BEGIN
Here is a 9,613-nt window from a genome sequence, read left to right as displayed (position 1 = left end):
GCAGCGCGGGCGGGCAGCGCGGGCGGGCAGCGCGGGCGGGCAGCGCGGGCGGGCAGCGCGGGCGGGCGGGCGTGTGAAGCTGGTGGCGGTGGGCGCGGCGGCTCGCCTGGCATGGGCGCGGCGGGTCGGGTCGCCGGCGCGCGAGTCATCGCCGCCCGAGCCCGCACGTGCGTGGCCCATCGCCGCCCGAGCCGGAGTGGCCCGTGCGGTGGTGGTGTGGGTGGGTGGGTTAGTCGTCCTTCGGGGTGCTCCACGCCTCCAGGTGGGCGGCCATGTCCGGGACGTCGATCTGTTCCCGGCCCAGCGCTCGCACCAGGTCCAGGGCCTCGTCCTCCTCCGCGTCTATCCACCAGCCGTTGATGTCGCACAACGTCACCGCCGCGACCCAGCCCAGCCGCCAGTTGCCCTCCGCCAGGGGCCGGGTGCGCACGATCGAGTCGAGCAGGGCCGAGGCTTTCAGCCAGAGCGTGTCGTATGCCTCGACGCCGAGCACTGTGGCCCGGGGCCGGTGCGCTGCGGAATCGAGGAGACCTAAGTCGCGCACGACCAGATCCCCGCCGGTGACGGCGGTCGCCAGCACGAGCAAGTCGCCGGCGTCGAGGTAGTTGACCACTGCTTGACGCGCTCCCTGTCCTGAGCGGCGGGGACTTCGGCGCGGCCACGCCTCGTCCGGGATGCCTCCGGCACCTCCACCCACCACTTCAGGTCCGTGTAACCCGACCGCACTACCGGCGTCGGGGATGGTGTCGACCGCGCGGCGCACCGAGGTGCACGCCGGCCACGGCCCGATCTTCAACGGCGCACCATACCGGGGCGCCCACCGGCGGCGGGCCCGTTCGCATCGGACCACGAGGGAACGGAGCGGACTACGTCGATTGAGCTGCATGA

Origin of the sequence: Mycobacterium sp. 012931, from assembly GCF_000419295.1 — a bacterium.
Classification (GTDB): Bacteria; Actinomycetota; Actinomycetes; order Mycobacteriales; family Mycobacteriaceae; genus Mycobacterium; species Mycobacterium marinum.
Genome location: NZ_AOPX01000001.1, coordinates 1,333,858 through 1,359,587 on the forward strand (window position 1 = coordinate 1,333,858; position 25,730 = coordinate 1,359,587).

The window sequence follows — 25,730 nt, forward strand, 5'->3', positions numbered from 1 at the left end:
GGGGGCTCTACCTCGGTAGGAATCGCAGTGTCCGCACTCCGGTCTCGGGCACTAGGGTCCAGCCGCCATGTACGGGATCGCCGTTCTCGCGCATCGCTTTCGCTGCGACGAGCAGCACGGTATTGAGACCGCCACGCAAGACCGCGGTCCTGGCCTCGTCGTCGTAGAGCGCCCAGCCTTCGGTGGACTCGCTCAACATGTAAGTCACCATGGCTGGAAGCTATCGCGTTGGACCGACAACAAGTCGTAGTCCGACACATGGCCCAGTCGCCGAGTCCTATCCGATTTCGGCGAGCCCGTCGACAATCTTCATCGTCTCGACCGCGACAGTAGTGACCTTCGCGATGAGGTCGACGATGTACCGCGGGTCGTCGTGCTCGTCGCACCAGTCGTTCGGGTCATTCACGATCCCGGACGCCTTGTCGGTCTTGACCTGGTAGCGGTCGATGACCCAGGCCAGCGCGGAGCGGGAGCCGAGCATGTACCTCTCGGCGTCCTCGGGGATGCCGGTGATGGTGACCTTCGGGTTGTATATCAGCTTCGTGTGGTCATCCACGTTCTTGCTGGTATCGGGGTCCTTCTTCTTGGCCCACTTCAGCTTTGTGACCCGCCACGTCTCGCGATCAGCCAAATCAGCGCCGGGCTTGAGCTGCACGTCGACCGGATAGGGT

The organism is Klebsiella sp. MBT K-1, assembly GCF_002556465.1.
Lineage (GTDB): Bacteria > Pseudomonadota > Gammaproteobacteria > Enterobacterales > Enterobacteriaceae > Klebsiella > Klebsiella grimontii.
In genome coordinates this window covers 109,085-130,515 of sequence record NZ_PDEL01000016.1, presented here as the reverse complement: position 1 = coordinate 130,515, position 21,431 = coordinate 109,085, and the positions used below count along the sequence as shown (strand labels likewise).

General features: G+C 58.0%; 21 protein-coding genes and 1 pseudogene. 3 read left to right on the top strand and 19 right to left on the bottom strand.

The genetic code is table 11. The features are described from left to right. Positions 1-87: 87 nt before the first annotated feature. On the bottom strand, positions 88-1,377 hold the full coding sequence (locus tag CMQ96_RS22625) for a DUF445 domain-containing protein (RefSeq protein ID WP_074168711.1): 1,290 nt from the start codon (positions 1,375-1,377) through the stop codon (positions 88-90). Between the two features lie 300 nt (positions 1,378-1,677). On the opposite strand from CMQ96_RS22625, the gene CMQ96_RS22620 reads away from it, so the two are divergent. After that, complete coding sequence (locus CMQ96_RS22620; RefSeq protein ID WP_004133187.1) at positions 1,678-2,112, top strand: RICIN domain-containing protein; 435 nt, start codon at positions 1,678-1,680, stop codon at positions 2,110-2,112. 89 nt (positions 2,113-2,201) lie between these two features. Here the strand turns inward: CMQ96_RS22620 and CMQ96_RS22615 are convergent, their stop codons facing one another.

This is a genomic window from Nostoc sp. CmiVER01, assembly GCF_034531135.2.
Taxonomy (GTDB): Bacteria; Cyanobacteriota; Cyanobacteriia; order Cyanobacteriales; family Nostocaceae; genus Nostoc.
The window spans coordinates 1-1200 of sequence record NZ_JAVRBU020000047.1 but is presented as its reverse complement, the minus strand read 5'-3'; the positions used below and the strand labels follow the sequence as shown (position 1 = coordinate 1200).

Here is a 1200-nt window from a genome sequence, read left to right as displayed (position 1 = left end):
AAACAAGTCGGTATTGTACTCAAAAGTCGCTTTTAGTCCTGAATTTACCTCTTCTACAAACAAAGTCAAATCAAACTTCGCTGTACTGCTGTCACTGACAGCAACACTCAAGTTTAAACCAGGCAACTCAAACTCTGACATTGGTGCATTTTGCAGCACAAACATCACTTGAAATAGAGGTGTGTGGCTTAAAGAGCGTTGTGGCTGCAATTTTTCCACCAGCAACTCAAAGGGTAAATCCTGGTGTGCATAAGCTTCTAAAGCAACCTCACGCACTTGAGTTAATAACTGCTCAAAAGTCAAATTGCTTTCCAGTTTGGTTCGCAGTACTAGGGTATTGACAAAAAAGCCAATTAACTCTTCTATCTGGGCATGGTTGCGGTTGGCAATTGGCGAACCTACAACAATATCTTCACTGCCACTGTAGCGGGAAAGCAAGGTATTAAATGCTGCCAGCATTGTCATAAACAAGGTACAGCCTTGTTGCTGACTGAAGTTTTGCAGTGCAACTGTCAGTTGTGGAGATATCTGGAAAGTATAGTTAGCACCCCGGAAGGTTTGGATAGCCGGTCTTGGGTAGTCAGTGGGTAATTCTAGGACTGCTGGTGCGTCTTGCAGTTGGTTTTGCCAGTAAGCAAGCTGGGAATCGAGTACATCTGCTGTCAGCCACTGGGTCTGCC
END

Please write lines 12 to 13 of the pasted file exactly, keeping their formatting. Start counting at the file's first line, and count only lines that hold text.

The genetic code is table 11. The features are described from left to right. Positions 1-87: 87 nt before the first annotated feature. On the bottom strand, positions 88-1,377 hold the full coding sequence (locus tag CMQ96_RS22625) for a DUF445 domain-containing protein (RefSeq protein ID WP_074168711.1): 1,290 nt from the start codon (positions 1,375-1,377) through the stop codon (positions 88-90). Between the two features lie 300 nt (positions 1,378-1,677). On the opposite strand from CMQ96_RS22625, the gene CMQ96_RS22620 reads away from it, so the two are divergent. After that, complete coding sequence (locus CMQ96_RS22620; RefSeq protein ID WP_004133187.1) at positions 1,678-2,112, top strand: RICIN domain-containing protein; 435 nt, start codon at positions 1,678-1,680, stop codon at positions 2,110-2,112. 89 nt (positions 2,113-2,201) lie between these two features. Here the strand turns inward: CMQ96_RS22620 and CMQ96_RS22615 are convergent, their stop codons facing one another.

This is a genomic window from Nostoc sp. CmiVER01, assembly GCF_034531135.2.